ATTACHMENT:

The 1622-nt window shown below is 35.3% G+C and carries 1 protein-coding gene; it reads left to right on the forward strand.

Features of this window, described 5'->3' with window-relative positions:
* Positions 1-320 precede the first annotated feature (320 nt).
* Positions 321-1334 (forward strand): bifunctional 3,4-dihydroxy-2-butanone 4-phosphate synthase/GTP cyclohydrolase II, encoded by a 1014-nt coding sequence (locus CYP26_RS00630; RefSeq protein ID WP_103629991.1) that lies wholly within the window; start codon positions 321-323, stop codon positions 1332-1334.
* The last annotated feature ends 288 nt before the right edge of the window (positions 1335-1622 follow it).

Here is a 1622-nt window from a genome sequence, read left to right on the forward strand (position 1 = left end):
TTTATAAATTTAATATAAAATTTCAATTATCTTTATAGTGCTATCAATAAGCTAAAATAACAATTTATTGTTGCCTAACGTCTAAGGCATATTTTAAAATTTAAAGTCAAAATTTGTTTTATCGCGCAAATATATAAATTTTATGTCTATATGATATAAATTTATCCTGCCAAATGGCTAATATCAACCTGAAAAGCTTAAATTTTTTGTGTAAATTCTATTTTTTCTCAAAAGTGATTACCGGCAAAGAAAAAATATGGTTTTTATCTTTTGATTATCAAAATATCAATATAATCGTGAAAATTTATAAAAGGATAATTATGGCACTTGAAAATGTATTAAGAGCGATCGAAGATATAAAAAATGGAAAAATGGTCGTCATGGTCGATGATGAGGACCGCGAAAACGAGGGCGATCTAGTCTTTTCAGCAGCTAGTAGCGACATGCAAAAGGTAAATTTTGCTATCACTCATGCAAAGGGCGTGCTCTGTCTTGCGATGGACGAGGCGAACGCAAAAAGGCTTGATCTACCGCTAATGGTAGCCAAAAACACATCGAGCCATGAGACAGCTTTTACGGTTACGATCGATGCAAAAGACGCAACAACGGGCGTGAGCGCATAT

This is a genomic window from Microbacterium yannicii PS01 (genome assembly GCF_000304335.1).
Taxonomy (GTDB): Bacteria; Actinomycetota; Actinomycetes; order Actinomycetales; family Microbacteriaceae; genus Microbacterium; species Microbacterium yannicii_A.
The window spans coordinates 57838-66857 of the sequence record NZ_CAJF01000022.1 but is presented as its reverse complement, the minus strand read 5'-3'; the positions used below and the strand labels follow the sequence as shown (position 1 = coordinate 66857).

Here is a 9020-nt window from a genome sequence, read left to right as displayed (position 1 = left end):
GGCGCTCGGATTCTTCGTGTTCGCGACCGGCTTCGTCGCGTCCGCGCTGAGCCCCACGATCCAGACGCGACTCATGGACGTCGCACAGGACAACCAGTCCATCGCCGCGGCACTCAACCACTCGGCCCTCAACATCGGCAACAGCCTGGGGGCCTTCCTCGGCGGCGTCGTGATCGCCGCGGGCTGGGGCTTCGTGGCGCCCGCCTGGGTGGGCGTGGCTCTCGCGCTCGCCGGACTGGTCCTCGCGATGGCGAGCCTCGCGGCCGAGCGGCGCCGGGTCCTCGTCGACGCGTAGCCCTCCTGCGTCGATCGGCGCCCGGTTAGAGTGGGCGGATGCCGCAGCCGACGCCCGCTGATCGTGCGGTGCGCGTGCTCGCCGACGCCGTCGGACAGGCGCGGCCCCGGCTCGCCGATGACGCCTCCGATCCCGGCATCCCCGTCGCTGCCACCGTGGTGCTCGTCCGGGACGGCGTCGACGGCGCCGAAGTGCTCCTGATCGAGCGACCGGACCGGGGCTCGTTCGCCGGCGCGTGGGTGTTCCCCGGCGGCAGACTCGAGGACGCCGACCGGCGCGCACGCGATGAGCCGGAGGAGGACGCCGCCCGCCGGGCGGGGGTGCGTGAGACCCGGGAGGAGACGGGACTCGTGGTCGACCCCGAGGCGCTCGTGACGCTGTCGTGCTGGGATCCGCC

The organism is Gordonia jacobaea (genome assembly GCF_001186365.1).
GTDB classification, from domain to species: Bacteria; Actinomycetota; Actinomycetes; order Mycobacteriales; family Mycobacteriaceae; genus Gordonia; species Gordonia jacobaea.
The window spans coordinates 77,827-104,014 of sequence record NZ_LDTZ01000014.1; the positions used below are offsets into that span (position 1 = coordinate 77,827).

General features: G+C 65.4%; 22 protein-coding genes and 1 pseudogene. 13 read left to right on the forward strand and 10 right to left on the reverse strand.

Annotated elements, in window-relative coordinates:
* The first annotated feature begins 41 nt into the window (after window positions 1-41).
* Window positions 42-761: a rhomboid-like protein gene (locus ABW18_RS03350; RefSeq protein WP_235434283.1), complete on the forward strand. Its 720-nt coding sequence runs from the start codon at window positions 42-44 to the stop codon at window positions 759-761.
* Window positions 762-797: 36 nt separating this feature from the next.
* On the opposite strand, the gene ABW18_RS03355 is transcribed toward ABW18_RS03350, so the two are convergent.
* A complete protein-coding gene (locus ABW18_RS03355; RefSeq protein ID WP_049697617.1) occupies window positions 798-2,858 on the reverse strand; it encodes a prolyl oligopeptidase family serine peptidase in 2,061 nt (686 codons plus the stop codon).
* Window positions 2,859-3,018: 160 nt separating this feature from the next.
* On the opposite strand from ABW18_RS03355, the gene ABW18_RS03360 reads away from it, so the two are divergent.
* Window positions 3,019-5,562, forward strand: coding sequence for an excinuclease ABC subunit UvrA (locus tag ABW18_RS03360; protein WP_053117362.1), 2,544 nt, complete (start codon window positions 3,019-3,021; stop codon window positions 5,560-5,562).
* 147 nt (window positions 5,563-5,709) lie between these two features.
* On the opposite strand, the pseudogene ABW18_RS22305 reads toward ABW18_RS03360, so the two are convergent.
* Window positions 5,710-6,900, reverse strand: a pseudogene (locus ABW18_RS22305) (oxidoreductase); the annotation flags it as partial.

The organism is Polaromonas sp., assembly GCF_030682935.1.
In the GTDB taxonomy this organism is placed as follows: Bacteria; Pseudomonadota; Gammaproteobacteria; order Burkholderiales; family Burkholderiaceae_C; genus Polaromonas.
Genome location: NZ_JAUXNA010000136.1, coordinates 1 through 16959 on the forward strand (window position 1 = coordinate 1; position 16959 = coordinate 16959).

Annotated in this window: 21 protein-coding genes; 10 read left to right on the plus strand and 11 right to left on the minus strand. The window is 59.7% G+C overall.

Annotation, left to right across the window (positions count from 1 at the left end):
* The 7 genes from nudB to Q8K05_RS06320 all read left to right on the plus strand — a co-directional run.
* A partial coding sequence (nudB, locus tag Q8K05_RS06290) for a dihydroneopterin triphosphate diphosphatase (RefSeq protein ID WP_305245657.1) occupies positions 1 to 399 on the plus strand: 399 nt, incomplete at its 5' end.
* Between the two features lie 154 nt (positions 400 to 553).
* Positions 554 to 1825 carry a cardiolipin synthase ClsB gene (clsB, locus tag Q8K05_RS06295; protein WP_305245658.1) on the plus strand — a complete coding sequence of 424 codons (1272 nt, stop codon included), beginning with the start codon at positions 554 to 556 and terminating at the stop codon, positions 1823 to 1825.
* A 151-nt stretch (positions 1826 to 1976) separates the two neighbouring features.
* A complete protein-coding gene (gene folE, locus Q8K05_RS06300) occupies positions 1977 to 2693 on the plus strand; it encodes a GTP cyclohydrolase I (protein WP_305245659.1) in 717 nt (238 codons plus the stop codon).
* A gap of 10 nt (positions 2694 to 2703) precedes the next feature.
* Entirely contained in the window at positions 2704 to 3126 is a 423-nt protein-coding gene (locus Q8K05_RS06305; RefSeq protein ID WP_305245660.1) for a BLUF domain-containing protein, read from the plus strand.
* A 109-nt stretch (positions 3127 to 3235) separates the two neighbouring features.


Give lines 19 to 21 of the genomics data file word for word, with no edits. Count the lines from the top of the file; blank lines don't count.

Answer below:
* Window positions 42-761: a rhomboid-like protein gene (locus ABW18_RS03350; RefSeq protein WP_235434283.1), complete on the forward strand. Its 720-nt coding sequence runs from the start codon at window positions 42-44 to the stop codon at window positions 759-761.
* Window positions 762-797: 36 nt separating this feature from the next.
* On the opposite strand, the gene ABW18_RS03355 is transcribed toward ABW18_RS03350, so the two are convergent.